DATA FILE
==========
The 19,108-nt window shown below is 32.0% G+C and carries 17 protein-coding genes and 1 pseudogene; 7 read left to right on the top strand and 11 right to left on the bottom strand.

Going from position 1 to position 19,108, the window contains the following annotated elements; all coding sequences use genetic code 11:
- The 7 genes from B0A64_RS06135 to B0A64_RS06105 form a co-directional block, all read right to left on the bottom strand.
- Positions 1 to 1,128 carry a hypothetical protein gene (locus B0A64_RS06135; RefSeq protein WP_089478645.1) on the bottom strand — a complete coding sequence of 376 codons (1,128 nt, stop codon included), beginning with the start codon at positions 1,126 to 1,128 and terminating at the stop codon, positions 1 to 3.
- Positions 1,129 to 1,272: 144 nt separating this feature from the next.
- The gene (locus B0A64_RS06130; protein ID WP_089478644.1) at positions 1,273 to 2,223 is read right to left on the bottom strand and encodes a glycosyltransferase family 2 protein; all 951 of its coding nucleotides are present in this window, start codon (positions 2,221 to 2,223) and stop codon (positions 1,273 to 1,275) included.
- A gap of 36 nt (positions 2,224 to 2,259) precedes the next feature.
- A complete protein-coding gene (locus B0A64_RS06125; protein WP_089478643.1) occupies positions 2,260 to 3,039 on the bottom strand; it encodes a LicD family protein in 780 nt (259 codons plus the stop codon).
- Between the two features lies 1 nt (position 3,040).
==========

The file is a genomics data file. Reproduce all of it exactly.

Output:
The 19,108-nt window shown below is 32.0% G+C and carries 17 protein-coding genes and 1 pseudogene; 7 read left to right on the top strand and 11 right to left on the bottom strand.

Going from position 1 to position 19,108, the window contains the following annotated elements; all coding sequences use genetic code 11:
- The 7 genes from B0A64_RS06135 to B0A64_RS06105 form a co-directional block, all read right to left on the bottom strand.
- Positions 1 to 1,128 carry a hypothetical protein gene (locus B0A64_RS06135; RefSeq protein WP_089478645.1) on the bottom strand — a complete coding sequence of 376 codons (1,128 nt, stop codon included), beginning with the start codon at positions 1,126 to 1,128 and terminating at the stop codon, positions 1 to 3.
- Positions 1,129 to 1,272: 144 nt separating this feature from the next.
- The gene (locus B0A64_RS06130; protein ID WP_089478644.1) at positions 1,273 to 2,223 is read right to left on the bottom strand and encodes a glycosyltransferase family 2 protein; all 951 of its coding nucleotides are present in this window, start codon (positions 2,221 to 2,223) and stop codon (positions 1,273 to 1,275) included.
- A gap of 36 nt (positions 2,224 to 2,259) precedes the next feature.
- A complete protein-coding gene (locus B0A64_RS06125; protein WP_089478643.1) occupies positions 2,260 to 3,039 on the bottom strand; it encodes a LicD family protein in 780 nt (259 codons plus the stop codon).
- Between the two features lies 1 nt (position 3,040).